The film “Places in the Heart“ is set in the 1930‘s at a time when sexism and
racism were very much present in the American society. The film tells the story of a
widow who is trying to keep her farm with the help of Moze, an African-American man
and Mr. Will, a blind man, during the Great Depression. Throughout the film, the
director stresses the importance of solidarity in facing down disaster. Each character has
to overcome their own adversities to help save the farm.
Edna Spalding has to become the provider for her and her two children, Possum and Frank, after the sudden death of her husband. She experiences sexism throughout the film. Mrs. Spalding gets an unexpected visit from the banker, who suggests she should sell her house because of the upcoming payments that she will not be able to make. She pays a visit to the banker to explain her plan to save her farm by selling cotton. After hearing her plan, the banker reacts harshly to her idea. He tells her sarcastically that other cotton farmers, who were men, weren’t able to keep their farms because of the Great Depression. In addition to the banker, the cotton gin owner tries to take advantage of her and tries to sell her second rate seed, and also when trying to negotiate the selling of the cotton she has grown. In the end it was her desire to save not only her farm but her family as well that helped her overcome her adversities.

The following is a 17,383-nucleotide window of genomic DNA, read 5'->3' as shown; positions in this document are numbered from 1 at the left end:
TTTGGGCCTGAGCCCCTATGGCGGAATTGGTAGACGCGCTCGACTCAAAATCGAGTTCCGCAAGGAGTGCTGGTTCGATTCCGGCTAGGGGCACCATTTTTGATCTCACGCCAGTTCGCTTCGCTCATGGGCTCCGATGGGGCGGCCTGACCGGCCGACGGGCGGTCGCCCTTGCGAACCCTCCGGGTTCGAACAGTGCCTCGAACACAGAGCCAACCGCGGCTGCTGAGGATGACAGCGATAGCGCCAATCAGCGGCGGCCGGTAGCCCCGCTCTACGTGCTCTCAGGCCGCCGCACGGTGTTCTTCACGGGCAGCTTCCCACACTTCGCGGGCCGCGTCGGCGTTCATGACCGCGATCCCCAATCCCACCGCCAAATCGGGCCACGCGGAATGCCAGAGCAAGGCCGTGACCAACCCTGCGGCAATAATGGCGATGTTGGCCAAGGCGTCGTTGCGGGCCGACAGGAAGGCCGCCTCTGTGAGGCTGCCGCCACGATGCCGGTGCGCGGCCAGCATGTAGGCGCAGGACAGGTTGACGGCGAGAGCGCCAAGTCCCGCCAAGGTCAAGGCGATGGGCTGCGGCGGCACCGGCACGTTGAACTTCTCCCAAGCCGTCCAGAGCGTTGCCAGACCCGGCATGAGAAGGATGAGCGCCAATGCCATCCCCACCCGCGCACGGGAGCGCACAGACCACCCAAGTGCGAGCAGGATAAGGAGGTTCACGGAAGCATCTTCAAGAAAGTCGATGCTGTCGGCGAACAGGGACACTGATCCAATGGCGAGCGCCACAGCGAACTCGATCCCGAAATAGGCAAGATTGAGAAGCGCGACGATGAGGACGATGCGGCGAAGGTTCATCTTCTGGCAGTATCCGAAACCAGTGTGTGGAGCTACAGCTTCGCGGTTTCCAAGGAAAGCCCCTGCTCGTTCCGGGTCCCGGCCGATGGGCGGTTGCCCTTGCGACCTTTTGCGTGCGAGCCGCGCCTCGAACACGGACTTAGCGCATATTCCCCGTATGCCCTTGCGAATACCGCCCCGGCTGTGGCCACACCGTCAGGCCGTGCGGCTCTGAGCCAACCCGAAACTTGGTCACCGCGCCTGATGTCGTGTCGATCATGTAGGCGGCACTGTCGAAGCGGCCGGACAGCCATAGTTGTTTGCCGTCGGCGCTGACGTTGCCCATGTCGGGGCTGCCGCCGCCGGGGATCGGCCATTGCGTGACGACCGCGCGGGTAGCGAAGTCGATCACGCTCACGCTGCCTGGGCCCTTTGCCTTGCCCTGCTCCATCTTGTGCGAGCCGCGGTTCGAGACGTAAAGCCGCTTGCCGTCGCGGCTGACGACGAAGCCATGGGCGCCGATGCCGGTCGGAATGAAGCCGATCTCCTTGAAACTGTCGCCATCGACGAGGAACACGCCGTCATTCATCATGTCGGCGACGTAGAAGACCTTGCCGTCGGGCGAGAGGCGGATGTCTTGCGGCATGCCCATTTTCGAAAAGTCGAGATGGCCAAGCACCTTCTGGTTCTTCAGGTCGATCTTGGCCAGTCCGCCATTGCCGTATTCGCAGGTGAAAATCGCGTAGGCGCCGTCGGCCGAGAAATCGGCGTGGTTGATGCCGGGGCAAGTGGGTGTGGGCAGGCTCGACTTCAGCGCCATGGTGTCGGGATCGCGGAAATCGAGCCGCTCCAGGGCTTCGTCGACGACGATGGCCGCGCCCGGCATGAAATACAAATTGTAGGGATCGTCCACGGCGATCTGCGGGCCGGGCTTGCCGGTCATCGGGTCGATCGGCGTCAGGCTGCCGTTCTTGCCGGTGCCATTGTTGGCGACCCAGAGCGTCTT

Moze, an unemployed African-American drifter, comes by Mrs. Spalding’s house looking for work. After chopping wood, he decides to steal some of her silverware. Before leaving, Moze tells her about his idea of planting cotton on her 40 acres of land. The next day Moze shows up again, but this time in the custody of the police, who caught him with the silverware. Mrs. Spalding, seeing this as an opportunity to regain trust with Moze, gets him out of trouble. This action by Mrs. Spalding...